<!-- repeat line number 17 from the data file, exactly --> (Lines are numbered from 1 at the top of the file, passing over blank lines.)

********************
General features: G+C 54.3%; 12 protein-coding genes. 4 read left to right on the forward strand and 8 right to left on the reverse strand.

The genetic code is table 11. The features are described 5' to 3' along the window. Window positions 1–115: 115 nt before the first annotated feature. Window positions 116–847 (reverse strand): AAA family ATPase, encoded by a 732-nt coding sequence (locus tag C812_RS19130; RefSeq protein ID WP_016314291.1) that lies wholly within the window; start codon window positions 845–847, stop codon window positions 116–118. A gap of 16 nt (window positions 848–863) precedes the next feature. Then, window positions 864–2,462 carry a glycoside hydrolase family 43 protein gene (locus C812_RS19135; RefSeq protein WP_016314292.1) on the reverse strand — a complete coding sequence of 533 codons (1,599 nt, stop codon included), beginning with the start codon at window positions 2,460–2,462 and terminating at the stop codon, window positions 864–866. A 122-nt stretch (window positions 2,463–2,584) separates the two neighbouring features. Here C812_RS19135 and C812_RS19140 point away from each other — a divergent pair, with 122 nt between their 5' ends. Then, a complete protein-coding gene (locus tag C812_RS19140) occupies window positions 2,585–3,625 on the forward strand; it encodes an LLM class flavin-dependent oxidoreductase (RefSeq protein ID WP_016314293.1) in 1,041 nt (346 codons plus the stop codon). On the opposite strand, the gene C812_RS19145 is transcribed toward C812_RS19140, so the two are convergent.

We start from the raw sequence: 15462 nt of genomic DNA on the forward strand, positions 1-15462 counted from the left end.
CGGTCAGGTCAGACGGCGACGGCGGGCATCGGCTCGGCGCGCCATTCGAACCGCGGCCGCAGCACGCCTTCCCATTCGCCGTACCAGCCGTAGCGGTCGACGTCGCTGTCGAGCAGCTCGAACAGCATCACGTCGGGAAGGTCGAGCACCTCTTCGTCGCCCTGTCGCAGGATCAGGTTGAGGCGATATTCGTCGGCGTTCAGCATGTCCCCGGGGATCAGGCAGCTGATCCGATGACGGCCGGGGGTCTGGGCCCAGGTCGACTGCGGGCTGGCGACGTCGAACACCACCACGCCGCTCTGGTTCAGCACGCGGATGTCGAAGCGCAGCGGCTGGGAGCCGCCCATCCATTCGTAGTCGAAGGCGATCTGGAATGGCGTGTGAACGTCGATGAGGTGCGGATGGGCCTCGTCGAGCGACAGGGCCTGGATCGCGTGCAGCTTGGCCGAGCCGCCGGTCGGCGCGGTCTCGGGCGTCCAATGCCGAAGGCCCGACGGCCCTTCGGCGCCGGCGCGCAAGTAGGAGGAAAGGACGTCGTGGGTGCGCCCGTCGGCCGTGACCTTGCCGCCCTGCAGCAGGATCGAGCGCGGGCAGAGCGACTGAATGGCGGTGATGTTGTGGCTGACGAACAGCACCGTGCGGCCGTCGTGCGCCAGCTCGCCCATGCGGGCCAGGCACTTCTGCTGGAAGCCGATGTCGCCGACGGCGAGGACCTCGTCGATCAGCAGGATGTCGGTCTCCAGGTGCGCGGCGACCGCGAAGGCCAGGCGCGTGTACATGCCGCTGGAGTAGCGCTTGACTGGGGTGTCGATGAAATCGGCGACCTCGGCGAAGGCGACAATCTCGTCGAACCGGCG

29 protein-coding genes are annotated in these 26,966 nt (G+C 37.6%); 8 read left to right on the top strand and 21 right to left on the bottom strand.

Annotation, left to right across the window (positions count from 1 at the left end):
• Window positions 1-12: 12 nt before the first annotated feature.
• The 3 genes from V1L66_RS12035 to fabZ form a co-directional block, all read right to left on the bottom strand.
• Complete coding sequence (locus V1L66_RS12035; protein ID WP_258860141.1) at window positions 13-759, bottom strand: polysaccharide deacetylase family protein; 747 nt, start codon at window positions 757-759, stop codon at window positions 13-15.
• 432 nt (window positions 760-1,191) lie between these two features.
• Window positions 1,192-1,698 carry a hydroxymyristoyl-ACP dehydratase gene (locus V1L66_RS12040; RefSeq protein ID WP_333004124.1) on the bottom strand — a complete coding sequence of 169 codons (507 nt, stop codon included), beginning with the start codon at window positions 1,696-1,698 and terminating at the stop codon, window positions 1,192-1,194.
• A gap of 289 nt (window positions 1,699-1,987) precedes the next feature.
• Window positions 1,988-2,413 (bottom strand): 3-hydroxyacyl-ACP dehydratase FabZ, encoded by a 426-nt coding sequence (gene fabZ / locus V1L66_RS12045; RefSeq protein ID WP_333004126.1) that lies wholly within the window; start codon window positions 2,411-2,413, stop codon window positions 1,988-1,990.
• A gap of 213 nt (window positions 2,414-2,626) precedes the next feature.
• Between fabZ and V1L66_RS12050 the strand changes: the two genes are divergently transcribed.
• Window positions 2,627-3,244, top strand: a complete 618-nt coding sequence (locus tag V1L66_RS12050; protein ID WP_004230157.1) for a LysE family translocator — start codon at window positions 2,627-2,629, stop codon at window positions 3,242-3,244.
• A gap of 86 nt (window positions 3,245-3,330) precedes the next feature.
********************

• A gap of 86 nt (window positions 3,245-3,330) precedes the next feature.